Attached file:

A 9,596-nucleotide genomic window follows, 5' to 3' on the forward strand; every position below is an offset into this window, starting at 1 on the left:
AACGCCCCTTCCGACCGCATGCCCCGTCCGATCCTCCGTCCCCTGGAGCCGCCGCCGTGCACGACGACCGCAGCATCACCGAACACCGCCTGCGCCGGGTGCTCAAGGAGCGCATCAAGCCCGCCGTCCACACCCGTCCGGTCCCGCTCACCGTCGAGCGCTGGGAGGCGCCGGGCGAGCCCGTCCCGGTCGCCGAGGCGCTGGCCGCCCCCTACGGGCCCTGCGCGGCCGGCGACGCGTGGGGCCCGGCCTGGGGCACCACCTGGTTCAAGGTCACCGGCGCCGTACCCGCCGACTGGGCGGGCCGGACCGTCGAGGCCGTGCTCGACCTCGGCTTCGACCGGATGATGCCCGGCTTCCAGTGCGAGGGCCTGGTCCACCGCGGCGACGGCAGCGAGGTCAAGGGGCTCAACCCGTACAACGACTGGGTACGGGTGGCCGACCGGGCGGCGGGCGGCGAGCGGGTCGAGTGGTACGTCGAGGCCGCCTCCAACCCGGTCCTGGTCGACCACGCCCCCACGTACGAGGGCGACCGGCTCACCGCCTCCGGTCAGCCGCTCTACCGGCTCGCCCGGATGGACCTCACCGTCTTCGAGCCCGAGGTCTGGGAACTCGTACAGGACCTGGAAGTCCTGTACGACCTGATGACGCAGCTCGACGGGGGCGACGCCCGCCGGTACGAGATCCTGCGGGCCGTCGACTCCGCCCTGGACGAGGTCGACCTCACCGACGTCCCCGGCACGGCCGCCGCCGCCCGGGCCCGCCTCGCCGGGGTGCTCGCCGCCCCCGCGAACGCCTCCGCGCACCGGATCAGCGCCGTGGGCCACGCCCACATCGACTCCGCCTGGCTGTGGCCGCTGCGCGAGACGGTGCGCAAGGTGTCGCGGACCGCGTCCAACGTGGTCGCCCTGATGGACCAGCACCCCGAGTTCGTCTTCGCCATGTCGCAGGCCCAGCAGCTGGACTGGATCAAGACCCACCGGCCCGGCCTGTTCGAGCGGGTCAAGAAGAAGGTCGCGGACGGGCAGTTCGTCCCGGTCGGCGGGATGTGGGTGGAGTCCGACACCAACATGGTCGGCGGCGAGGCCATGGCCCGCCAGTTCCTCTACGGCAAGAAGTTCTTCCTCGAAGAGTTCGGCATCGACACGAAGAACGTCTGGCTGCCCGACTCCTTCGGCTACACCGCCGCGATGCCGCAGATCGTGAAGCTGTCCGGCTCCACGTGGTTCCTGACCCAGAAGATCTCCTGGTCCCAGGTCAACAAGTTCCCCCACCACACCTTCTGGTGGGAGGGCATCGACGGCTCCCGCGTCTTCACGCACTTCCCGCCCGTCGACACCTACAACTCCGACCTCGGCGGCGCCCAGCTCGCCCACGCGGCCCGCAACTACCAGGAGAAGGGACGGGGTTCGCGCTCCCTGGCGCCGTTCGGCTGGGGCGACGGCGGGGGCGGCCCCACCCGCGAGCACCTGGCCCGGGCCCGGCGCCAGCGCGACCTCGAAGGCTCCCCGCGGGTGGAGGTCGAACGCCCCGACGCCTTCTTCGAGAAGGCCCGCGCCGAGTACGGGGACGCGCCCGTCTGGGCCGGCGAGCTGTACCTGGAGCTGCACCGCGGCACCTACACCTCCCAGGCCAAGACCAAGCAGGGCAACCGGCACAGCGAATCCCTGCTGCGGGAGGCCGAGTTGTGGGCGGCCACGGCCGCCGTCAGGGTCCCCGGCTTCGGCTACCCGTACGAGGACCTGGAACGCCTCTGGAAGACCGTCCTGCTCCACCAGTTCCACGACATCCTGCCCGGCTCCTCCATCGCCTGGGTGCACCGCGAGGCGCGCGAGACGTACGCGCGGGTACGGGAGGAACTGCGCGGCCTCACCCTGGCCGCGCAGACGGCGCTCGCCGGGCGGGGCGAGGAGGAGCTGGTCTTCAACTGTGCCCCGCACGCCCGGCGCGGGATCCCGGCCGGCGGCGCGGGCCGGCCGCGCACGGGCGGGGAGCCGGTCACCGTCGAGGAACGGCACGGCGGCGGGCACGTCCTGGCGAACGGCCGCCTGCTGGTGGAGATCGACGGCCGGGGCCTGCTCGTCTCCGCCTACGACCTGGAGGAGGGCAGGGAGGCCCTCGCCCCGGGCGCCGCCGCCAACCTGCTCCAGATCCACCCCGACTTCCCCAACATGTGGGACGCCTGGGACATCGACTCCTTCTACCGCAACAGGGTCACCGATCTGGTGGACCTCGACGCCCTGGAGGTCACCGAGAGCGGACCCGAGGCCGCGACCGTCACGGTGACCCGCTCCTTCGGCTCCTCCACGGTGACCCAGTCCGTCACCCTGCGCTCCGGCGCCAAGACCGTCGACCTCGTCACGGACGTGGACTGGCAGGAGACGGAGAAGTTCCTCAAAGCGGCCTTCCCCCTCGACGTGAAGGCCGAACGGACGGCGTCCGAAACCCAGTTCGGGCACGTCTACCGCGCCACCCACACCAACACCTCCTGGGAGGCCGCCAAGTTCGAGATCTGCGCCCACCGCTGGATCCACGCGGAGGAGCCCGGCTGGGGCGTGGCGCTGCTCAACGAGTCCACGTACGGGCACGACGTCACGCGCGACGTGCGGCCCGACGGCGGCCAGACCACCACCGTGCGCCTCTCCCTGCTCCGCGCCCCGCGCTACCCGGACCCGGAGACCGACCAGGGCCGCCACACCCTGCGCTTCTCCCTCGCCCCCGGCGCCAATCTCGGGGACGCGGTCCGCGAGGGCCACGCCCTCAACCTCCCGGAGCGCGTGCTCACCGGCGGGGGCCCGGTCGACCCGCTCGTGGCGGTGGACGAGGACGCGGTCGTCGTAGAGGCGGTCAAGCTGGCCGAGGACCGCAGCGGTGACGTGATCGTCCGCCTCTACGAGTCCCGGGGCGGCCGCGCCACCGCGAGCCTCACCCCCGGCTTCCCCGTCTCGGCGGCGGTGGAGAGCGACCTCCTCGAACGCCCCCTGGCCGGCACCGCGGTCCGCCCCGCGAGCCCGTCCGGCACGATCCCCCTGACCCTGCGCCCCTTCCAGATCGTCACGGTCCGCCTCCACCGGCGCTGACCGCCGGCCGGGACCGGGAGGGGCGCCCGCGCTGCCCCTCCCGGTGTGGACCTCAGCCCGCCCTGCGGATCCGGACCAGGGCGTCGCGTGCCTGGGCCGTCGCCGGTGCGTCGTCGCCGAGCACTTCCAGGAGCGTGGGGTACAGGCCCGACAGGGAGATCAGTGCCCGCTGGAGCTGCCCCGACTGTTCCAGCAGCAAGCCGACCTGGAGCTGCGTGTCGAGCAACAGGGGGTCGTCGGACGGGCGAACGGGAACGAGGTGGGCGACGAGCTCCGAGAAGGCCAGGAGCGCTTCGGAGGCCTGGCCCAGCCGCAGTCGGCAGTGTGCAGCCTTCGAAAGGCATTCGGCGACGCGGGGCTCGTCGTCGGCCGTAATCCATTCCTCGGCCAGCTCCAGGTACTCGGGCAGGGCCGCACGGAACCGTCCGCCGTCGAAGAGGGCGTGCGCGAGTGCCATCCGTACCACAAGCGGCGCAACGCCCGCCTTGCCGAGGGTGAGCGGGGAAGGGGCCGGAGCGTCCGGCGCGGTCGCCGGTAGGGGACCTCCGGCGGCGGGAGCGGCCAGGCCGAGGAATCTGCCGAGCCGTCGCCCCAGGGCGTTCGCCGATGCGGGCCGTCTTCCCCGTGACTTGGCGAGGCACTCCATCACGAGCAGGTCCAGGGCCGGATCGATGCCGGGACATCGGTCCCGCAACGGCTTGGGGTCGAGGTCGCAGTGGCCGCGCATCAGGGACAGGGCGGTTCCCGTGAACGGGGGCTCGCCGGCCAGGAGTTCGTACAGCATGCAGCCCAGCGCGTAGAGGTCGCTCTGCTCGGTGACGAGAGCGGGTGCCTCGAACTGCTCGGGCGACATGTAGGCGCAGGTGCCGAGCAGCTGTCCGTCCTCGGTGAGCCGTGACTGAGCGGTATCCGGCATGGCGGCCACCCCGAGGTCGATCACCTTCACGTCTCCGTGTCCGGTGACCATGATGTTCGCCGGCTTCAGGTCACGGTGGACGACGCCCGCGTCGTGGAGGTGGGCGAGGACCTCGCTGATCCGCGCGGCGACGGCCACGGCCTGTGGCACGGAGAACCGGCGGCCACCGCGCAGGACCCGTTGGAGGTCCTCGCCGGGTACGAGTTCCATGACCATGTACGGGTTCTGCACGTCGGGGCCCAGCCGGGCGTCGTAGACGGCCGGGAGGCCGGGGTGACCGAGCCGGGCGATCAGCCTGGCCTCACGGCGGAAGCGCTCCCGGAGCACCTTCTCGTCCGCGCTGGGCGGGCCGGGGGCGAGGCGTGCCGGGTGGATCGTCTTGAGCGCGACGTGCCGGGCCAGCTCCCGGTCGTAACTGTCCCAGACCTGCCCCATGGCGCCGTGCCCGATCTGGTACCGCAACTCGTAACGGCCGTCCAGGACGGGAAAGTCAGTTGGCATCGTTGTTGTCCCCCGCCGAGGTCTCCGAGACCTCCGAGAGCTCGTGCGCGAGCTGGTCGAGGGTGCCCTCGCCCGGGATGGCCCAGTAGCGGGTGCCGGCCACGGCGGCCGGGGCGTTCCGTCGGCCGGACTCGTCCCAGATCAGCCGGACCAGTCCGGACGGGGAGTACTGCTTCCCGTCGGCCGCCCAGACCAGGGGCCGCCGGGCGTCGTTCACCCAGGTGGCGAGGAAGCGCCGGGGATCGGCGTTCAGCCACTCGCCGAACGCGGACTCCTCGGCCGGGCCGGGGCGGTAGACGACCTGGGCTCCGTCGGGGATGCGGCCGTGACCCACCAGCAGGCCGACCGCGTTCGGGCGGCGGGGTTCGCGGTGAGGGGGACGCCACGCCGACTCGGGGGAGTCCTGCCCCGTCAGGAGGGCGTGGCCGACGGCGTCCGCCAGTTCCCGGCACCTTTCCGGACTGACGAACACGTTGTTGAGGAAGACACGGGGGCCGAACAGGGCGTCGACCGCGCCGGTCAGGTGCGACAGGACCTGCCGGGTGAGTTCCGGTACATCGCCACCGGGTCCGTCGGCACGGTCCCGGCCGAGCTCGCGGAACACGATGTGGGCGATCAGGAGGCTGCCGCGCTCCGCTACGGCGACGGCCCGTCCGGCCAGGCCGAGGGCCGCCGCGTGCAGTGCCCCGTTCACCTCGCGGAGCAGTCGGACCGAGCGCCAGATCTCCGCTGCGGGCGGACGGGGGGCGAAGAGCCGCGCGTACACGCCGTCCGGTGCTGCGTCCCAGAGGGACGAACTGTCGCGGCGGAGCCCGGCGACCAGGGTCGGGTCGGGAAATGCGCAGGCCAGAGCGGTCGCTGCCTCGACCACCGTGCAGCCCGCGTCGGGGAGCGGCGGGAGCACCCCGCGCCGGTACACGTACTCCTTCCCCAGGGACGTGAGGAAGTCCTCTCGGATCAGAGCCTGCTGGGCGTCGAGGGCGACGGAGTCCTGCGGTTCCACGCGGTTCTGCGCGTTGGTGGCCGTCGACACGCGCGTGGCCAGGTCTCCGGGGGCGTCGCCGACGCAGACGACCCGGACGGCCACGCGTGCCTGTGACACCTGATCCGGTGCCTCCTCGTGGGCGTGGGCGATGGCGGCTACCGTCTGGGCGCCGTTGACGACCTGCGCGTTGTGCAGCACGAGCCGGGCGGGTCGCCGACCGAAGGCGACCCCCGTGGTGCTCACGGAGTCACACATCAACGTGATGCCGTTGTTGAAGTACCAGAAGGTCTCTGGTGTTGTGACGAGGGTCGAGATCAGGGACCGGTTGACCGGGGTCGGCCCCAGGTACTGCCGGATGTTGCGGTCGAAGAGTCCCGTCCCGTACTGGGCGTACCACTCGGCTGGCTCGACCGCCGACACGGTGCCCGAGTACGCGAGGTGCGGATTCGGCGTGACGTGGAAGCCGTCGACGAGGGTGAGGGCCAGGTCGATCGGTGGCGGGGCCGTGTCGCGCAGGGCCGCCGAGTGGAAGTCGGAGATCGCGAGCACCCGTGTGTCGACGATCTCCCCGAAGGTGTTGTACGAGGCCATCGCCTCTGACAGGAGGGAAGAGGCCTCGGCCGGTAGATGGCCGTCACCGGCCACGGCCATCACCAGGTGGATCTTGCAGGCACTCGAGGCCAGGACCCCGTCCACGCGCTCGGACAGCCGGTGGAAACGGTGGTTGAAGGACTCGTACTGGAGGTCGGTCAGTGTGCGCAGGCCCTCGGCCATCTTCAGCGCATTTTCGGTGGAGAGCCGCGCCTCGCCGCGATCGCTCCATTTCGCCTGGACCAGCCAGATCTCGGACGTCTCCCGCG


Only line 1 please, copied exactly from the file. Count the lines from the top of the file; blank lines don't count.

A 9,596-nucleotide genomic window follows, 5' to 3' on the forward strand; every position below is an offset into this window, starting at 1 on the left: